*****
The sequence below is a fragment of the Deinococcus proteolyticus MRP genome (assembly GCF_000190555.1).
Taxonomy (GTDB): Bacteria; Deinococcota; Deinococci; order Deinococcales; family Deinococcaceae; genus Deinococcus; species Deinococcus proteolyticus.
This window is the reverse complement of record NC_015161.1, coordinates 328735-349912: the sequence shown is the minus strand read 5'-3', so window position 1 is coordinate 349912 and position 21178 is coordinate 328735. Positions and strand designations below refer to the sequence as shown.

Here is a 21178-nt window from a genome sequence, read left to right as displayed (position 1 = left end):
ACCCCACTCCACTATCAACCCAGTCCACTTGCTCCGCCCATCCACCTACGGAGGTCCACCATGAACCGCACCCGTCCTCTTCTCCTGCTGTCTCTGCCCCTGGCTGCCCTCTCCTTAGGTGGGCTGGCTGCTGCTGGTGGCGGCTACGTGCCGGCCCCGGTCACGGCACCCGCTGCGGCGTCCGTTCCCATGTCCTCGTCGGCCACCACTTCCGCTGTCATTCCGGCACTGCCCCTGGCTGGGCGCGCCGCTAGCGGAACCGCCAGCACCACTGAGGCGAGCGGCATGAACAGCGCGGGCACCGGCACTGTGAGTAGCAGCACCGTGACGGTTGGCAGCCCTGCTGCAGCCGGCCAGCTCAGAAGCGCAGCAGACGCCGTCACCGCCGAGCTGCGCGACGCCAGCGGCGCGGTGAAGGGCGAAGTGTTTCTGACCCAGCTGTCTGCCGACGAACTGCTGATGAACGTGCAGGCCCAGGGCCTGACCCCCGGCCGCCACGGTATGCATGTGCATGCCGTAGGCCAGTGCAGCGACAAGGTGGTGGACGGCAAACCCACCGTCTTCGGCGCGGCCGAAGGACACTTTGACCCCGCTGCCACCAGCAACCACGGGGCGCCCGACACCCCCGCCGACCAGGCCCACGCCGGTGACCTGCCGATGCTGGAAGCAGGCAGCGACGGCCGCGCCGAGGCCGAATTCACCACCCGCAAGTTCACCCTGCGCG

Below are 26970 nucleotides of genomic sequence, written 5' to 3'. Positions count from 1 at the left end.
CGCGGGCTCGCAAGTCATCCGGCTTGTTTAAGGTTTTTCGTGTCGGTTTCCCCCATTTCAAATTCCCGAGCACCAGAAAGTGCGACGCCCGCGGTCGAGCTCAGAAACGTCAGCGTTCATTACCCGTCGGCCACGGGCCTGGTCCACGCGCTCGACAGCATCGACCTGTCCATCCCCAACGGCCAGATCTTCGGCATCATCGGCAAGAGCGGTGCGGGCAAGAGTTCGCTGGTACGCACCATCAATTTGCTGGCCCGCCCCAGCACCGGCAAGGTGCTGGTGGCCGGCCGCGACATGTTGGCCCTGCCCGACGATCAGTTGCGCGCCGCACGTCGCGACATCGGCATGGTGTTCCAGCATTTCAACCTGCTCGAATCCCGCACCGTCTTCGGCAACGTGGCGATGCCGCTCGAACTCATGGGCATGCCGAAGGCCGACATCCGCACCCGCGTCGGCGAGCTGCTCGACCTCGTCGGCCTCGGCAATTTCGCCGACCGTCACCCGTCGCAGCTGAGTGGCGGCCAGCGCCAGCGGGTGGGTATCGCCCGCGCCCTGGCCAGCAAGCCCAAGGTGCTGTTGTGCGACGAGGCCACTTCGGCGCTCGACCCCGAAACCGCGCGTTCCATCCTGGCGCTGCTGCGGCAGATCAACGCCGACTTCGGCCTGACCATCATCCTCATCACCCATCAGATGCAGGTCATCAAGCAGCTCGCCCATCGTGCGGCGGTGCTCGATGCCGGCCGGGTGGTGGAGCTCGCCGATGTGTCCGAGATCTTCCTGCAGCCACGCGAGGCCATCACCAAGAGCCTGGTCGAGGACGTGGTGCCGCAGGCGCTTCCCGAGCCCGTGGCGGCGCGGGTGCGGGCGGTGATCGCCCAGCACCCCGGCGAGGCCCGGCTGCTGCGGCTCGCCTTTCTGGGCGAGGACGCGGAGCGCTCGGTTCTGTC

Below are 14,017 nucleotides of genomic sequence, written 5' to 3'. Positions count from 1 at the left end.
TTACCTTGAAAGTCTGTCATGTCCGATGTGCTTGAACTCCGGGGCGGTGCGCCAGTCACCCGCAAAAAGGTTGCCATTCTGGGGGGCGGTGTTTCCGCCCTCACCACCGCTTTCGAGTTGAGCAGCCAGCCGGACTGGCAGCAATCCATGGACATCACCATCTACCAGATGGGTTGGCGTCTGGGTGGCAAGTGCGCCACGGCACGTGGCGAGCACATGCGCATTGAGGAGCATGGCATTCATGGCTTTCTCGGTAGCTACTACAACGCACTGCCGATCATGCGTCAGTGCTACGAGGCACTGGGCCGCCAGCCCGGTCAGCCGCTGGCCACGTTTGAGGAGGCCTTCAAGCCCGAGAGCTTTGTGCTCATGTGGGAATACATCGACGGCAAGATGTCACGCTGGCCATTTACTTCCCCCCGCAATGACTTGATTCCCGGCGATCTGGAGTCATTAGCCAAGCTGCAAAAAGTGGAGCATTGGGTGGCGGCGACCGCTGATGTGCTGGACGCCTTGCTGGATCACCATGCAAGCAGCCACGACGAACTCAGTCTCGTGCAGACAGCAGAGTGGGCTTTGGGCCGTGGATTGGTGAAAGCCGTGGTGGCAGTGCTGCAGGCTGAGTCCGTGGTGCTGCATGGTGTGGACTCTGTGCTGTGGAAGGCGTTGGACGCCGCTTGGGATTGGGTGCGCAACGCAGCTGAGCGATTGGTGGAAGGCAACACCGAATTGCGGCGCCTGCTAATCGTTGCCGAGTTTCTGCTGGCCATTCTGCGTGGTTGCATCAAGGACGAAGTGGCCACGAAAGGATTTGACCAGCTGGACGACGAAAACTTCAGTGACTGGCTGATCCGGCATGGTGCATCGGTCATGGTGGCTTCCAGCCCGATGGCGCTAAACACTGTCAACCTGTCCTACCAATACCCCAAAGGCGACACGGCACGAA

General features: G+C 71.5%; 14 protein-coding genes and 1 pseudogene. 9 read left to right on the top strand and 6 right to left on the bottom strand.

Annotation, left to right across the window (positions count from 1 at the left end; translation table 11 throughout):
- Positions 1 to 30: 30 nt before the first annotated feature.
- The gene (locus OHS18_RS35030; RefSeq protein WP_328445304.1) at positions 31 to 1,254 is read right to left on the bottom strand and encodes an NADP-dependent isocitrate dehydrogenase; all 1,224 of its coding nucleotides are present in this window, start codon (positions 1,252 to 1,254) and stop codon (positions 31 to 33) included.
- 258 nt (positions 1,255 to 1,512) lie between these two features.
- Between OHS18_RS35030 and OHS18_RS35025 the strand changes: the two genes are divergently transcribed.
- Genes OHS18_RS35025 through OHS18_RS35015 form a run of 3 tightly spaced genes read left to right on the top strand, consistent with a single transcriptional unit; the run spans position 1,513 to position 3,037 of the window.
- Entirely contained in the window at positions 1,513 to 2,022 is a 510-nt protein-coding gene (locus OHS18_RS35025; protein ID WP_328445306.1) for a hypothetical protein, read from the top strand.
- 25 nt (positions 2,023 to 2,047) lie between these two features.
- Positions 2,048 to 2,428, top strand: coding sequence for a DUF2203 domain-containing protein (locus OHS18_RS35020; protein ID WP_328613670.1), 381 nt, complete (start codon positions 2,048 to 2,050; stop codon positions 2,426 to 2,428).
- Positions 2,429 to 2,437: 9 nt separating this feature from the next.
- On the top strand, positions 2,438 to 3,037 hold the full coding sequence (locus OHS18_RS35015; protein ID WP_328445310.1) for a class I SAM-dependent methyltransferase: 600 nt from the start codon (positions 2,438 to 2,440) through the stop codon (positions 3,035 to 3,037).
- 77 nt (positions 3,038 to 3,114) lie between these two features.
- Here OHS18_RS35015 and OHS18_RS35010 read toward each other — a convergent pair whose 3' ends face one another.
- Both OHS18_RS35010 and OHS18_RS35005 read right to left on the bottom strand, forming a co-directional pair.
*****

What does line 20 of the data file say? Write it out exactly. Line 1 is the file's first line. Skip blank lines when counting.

- Positions 2,429 to 2,437: 9 nt separating this feature from the next.